Aside from the closure given to longtime fans, however, it’s worth still remembering that in its own right Scott Pilgrim remained a terrific comic right to the end. Reviews and discussion of the last book have (unsurprisingly) centred around the character material and themes (I’m not even going to try to compete with this one), but let’s not forget that – although not quite as frequently as the previous volumes, due to all the plot that needed getting through – it’s still brilliantly funny at times. And it’s easily the best of the series from a technical point of view, with O’Malley’s art and storytelling construction simply getting better and better, to a point where he can be legitimately considered one of the most brilliant visual creators in the field. The ending might not have had all the elements everyone had hoped for, but it still made for one of the classiest and most talked-about comics of the year. Indeed, despite the relative box-office failure of the film, in the comics world 2010 was undoubtedly The Year of Scott Pilgrim – and 2011 and future years will be all the poorer for its absence.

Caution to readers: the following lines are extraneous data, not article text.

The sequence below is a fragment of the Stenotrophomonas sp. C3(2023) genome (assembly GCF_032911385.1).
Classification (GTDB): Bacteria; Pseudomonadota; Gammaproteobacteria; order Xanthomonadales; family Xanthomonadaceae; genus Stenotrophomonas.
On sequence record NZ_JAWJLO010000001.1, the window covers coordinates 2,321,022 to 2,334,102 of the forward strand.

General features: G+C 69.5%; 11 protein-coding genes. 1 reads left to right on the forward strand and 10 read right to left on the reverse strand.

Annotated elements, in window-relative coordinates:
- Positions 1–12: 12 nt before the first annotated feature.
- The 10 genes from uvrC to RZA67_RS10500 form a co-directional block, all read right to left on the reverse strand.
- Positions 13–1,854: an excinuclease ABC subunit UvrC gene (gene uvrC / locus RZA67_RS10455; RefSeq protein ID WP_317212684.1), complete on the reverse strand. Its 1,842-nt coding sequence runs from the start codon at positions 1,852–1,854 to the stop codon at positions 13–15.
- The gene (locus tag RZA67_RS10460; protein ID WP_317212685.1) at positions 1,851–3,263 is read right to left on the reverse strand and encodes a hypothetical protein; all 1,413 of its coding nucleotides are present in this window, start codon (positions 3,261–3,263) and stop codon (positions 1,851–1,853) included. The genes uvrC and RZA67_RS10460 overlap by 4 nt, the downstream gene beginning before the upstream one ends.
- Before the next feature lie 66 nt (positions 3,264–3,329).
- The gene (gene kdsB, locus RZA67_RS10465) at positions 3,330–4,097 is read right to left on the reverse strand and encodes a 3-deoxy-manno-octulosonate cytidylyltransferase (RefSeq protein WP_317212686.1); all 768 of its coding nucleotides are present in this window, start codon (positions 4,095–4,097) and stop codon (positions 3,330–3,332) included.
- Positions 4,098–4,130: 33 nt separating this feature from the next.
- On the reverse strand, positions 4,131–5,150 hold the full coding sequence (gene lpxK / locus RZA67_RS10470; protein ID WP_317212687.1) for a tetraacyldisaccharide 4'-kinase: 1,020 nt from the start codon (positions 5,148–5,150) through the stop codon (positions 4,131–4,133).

Seb Patrick | 28th December, 2010

Best Comics of 2010: Chew

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After establishing itself as the best new series in comics in 2009, 2010 has seen Chew solidify its position as one of the most consistently entertaining and inventive comics out there. It’s the sort of series where single issues don’t tend to jump out on their own, but instead the ongoing narrative has developed depth and interest on a month-by-month basis. It’s probably the comic out there that most resembles a TV series (even down to the obvious real-actor casting of some of its characters), and this was perhaps most apparent with the excellent Thanksgiving-set issue #15, which felt particularly like an “end of season one” moment.